3) How could Lu be so ignorant about Grace Loray and the state of its immigrants? Her family immigrated to GL too??? She suddenly becomes a lady after the war is over so that means she stopped going out and paying attention? This book has a problem revealing what characters know and don’t know for the sake of convenience and~intrigue~ but it’s just annoying and sloppy.
Lu professes to be this cool, competent daughter of a war hero and refined lady, who is all about giving Grace Loray a good reputation but it turns out she doesn’t know anything about how the state of Grace Loray really is. I understand Raasch wrote Lu to be sort of a reader stand-in so have them question how they *think* their own governments are like and be clueless until the plot reveals…er… reveal themselves. However, Raasch’s message is written at the expense of Lu’s character. It makes Lu’s ignorance unbelievable given that she’s was a spy and has access to the inner workings of the GL government.
Vex – Probably the best-written character in the book. He actually had a personality and had moments to shine outside of the explanation of his backstory. Tbh I wish we got rid of the triple perspective in favor of giving Vex a past/present switcheroo POV. We’d still have the same twist but without Lu’s white guilt-flavored immigration character arc and it would flesh out Benat’s character while he’s trying to play his part under the control of his father.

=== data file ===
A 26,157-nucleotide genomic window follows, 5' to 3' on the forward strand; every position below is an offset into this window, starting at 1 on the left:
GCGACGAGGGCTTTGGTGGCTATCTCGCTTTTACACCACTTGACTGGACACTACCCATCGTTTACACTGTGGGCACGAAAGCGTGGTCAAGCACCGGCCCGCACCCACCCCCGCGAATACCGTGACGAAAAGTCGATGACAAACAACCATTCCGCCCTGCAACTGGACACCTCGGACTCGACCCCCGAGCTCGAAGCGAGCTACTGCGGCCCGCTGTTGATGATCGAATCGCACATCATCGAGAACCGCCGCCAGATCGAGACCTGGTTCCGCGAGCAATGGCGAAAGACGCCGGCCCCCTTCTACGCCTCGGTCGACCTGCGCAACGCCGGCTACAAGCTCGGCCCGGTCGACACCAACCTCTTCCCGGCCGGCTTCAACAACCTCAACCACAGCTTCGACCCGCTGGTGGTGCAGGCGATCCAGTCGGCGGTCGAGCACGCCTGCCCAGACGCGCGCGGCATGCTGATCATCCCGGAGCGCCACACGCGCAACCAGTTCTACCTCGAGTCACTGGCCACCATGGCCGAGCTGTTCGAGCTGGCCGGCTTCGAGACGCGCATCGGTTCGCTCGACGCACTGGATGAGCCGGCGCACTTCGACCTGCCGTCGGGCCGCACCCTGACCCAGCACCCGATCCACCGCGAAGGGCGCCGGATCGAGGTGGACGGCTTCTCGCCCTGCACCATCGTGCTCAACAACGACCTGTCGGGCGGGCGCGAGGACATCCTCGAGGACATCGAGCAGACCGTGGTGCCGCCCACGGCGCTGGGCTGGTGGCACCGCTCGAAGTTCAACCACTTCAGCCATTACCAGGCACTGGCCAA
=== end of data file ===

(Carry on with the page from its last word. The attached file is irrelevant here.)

I don’t have any complaints about Vex’s crew. Edda was interesting. Nayeli was… something LOL.
NOTE: I would actually argue there are gay pirates but only if you could the raiders as pirates and if you think Nayeli and Cansu are awkward exes, which is implied they are. As a headcanon, I honestly thought Vex was Bi when he called another guy handsome. Like was I the only one who thought that or am I reading too much into that?
That being said there ain’t a lot of pirating in here. But is there gay (+queer)? Oh yeah there is (1 awkward exes wlw, 1 background mlm and one main mlm couple [who are having a rough patch OTL. But obviously we don’t need to have these characters be in relationships to be LGBTQIA+. If Vex is our resident birate, please give me more.